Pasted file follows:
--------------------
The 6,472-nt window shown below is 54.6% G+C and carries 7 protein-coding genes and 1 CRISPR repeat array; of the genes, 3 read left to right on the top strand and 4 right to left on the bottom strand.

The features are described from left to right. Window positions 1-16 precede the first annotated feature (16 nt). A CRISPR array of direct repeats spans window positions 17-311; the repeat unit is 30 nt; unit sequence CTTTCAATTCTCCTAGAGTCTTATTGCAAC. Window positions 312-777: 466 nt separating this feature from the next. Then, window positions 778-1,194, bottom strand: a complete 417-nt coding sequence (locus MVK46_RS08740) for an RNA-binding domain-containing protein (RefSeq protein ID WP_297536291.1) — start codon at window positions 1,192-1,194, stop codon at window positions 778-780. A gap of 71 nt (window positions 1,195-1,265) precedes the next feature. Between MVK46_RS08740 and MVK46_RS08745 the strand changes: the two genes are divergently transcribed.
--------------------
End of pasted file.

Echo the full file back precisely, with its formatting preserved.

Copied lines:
The 6,472-nt window shown below is 54.6% G+C and carries 7 protein-coding genes and 1 CRISPR repeat array; of the genes, 3 read left to right on the top strand and 4 right to left on the bottom strand.

The features are described from left to right. Window positions 1-16 precede the first annotated feature (16 nt). A CRISPR array of direct repeats spans window positions 17-311; the repeat unit is 30 nt; unit sequence CTTTCAATTCTCCTAGAGTCTTATTGCAAC. Window positions 312-777: 466 nt separating this feature from the next. Then, window positions 778-1,194, bottom strand: a complete 417-nt coding sequence (locus MVK46_RS08740) for an RNA-binding domain-containing protein (RefSeq protein ID WP_297536291.1) — start codon at window positions 1,192-1,194, stop codon at window positions 778-780. A gap of 71 nt (window positions 1,195-1,265) precedes the next feature. Between MVK46_RS08740 and MVK46_RS08745 the strand changes: the two genes are divergently transcribed.